Depending on the topic, and the ubiquity of the speech deemed to be offensive or no longer tolerable, and the size of the public sphere in which the speech occurs, speakers may feel attacked when told that their speech is offensive. This is where both Stephen Fry’s and Christopher Hitchens’ statements come in: the dialogue may be triggered if someone simply says “that is offensive” – but it may move further, when the statement contains an explanation.
“I’m offended that you use the phrase ‘that’s so gay’ to describe things you don’t like” does not say as much as “as an LGBTQ ally, I find it offensive when people use that derogatory term; first, it’s usually just inaccurate and confusing – the thing you’re describing isn’t at all gendered and there’s no way for it to actually be ‘gay’, so I really don’t know what you mean other than to insult gay people. I do think using that term is insulting to my friends and to me, since you think I would automatically understand what you mean. I don’t – I assume you’re using the term metaphorically, and that you equate ‘gay’ with some sort of ‘bad’, but I may be wrong. Can you explain what you mean when you use that phrase?”
Does asking people to explain (or defend) their offensive speech limit that speech? I don’t think so. It might encourage them to think more clearly about what they believe, whatever that may be. It should help me understand them better. And that has consequences – improved understanding doesn’t mean I will agree with them, or they with me, or that our friendship won’t be changed.
I think the large public discussions, though different, echo this pattern on a different scale, with many voices. Sure, some of those are just screaming about being offended – but many others are thoughtful expositions about why the offense is taken.
I follow several blogs on Tumblr. Some of them post amusing jokes poking fun at a group of people I am marginally involved in. Now while the people I know from this group are wonderful people, I am perfectly willing to admit that the group as a whole can be problematic. Still, this group has gotten me through a lot of dark times, and I don’t like to feel like I am being attacked for being associated with it. So I asked my friends to tag their posts, I blacklisted that tag, and I went about my business. And if one gets through that isn’t tagged, I skip by it. Yes, the posts offend me, but this is what they choose to post on their blog, and I cannot be the content police for everyone I follow. If someone starts posting more and more that I find offensive, I simply unfollow them.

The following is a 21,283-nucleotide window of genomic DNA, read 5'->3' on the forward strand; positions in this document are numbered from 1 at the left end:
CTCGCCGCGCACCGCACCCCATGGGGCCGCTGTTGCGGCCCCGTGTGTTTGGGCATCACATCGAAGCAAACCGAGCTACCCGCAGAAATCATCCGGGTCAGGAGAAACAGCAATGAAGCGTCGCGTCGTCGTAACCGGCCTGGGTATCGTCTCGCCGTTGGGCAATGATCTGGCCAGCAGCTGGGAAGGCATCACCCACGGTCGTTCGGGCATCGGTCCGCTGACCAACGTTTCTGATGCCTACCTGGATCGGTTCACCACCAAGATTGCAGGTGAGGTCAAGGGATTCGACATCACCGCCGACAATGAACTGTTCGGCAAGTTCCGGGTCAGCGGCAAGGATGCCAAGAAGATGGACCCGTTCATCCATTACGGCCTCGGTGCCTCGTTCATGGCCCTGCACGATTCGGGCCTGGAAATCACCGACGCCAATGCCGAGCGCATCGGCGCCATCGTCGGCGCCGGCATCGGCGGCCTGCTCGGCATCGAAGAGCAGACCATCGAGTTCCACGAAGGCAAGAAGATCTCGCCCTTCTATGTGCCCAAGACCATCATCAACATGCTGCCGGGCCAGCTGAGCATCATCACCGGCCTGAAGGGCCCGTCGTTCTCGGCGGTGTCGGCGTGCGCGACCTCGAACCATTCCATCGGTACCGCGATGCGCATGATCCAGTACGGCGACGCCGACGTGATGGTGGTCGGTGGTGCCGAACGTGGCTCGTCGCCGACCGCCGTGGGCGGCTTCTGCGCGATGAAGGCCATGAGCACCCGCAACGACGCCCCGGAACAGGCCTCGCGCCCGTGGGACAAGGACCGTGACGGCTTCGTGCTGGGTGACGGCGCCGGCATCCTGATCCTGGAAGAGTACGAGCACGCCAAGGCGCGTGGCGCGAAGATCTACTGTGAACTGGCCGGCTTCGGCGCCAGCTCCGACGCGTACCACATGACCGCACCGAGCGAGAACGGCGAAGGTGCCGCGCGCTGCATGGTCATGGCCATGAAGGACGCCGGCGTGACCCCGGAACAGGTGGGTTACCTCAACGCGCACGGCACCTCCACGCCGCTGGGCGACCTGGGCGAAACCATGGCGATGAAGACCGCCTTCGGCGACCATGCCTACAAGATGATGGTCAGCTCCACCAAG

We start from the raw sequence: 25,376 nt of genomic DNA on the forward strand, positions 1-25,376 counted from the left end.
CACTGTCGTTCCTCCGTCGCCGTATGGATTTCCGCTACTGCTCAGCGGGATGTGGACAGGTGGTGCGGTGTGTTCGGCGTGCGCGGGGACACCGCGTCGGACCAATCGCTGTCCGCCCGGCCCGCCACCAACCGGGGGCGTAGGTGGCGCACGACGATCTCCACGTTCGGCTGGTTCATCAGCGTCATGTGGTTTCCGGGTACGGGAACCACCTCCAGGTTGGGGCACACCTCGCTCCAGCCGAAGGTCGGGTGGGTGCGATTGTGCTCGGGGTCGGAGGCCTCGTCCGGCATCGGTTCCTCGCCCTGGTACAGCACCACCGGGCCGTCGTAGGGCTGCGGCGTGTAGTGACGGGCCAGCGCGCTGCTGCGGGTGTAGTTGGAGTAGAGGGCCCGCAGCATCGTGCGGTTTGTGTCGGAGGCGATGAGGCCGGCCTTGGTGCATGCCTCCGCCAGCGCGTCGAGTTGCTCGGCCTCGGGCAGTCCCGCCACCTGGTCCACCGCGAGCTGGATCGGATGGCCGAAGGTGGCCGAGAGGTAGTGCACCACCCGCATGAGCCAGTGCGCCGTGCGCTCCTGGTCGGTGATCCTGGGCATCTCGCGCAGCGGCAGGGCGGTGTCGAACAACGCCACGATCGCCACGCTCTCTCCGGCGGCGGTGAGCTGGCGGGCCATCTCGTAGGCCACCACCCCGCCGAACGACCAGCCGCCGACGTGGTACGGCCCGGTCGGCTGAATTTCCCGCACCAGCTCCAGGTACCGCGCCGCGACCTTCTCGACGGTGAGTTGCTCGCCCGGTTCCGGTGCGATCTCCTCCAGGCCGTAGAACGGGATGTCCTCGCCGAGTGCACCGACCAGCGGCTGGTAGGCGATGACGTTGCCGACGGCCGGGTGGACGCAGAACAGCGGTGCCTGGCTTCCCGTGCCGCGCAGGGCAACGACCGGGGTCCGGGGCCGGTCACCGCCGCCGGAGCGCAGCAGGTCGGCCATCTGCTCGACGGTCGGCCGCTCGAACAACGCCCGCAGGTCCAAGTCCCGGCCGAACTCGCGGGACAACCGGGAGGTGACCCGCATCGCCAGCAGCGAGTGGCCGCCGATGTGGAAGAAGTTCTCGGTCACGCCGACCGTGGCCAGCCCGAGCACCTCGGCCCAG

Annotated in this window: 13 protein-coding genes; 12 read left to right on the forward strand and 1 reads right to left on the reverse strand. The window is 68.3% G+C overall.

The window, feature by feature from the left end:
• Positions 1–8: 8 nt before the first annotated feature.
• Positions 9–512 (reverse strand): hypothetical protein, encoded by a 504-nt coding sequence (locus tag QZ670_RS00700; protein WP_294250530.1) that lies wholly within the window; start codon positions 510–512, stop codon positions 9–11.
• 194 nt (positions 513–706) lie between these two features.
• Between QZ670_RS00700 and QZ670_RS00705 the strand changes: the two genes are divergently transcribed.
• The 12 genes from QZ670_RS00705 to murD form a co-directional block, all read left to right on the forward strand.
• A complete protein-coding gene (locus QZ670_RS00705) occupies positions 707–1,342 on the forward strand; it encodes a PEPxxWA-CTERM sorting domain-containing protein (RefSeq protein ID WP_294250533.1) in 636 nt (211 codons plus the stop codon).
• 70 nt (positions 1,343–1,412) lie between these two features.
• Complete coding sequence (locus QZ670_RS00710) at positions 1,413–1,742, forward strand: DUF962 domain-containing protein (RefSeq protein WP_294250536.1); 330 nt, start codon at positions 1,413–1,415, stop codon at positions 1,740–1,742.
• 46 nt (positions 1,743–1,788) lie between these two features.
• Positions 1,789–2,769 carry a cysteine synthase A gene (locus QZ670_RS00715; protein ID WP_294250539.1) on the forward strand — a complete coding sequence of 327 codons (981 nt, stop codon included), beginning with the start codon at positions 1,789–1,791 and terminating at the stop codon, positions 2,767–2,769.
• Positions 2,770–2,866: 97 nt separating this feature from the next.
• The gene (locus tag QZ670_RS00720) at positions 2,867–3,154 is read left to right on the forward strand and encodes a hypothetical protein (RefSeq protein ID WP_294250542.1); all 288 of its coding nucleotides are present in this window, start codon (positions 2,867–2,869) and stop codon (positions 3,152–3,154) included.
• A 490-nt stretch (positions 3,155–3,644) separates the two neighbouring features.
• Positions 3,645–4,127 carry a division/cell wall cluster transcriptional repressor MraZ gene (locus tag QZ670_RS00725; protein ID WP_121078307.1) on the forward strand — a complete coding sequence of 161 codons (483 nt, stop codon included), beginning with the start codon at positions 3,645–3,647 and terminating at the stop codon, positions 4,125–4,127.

I think it’s incumbent upon the individual to avoid offense as much as possible. There are extreme people who fall all over the map on beliefs. No matter what you do, there is someone out there who could be offended by it. Does this mean you should stop espousing beliefs and being who you are? No. I firmly believe that as long as you make an effort to avoid offending the majority of people that you are with, it goes a long way. There are jokes that have been in my family for years that I would never tell at a friend’s church for fear of being offensive. I would not go into a Jewish temple and eat a ham and cheese sandwich. I wouldn’t invite a Muslim friend to an all-you-can-eat buffet during Ramadan. On the other hand, if someone invited me out to do something that I personally find distasteful but is accepted by society as a whole, I have the option to politely decline and tell them that I really don’t like that, please don’t invite me again, but have a good time.